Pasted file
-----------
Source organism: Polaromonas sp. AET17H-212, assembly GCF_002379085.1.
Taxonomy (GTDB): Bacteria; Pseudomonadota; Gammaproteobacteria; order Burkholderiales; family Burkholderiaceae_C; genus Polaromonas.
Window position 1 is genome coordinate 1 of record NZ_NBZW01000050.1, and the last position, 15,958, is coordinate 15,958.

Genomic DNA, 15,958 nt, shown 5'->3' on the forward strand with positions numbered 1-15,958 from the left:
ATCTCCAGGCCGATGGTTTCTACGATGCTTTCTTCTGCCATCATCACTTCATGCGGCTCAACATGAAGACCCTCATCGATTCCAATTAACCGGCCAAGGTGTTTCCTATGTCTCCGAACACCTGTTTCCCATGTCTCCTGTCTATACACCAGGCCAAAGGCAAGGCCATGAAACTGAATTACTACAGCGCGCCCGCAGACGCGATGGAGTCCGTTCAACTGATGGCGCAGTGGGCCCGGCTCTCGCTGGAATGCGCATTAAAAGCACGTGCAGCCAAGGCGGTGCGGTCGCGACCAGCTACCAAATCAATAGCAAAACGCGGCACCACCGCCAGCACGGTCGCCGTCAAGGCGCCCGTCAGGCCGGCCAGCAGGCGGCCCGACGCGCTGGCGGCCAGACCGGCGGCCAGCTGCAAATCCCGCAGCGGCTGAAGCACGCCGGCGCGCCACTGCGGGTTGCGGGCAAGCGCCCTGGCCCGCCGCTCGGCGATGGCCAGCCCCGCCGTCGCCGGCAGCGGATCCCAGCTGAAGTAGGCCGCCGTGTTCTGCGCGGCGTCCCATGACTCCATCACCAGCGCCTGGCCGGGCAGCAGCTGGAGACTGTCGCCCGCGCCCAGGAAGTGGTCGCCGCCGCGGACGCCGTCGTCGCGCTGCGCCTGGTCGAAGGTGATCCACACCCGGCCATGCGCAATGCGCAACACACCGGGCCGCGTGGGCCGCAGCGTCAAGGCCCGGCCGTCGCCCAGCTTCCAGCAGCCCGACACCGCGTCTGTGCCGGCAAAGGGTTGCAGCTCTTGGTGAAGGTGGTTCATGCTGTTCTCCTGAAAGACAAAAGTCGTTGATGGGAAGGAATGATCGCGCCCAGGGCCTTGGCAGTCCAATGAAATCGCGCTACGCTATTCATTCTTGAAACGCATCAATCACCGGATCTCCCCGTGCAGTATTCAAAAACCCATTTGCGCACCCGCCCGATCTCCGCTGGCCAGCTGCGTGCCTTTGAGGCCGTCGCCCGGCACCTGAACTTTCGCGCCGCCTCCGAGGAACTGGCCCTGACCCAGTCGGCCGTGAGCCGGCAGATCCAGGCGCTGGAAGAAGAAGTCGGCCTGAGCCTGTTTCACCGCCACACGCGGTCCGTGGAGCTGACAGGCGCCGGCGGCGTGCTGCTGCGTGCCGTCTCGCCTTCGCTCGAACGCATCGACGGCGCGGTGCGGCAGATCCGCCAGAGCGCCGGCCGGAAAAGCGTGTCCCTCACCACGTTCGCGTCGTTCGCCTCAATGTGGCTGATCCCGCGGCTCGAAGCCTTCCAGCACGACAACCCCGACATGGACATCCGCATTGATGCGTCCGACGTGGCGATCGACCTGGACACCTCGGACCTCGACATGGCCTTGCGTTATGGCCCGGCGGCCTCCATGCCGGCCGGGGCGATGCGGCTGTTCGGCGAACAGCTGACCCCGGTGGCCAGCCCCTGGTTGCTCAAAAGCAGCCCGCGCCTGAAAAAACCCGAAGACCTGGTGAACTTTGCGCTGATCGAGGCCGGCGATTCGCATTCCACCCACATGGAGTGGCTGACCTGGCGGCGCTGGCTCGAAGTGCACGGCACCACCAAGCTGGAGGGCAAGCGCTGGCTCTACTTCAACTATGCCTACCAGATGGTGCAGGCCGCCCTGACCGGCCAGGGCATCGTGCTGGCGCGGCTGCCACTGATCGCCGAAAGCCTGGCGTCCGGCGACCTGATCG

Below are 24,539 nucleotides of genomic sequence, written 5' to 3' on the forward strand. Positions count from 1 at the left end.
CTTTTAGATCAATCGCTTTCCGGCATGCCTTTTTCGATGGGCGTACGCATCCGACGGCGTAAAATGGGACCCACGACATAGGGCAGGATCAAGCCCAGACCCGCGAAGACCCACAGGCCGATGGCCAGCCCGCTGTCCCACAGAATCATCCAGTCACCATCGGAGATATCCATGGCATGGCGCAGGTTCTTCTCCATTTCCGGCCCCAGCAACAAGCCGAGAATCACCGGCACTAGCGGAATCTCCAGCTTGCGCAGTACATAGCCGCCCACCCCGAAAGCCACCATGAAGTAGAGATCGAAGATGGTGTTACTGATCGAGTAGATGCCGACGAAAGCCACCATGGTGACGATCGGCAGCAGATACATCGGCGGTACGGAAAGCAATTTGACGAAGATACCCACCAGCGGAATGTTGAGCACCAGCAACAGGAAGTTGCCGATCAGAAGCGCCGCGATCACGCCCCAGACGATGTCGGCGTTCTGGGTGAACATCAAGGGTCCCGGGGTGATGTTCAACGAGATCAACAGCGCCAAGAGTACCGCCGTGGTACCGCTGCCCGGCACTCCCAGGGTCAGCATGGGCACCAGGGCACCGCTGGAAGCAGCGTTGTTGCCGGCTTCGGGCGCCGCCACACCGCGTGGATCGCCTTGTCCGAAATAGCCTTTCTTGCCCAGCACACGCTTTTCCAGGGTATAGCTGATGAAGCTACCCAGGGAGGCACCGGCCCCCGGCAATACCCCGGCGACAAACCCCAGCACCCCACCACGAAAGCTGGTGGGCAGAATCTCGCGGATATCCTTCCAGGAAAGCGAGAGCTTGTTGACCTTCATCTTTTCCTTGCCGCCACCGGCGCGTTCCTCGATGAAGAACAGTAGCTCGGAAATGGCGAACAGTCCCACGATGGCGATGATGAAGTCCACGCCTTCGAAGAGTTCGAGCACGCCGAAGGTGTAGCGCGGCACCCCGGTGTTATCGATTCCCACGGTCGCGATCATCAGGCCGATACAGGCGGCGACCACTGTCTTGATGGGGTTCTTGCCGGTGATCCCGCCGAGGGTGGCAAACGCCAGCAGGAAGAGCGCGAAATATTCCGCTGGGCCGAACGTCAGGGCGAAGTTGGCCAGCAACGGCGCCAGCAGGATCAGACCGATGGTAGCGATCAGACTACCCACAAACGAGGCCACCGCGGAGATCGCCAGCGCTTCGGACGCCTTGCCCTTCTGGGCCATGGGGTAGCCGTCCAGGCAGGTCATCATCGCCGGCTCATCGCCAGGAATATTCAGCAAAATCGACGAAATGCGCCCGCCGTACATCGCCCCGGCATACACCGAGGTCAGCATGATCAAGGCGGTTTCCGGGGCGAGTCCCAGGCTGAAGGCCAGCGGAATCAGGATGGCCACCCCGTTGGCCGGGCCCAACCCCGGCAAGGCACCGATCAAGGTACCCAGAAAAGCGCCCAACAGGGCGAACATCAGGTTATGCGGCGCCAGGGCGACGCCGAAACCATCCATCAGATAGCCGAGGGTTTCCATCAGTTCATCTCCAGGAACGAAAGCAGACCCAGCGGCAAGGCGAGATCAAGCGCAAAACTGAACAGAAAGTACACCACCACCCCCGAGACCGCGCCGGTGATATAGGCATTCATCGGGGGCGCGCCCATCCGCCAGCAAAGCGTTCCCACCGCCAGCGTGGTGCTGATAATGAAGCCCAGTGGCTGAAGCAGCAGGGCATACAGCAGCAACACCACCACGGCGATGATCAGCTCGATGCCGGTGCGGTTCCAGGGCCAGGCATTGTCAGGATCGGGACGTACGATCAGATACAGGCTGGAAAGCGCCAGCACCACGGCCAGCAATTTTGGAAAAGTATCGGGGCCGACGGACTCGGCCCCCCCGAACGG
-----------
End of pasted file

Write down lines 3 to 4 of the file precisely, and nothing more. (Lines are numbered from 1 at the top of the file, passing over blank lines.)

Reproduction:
Window position 1 is genome coordinate 1 of record NZ_NBZW01000050.1, and the last position, 15,958, is coordinate 15,958.

Genomic DNA, 15,958 nt, shown 5'->3' on the forward strand with positions numbered 1-15,958 from the left: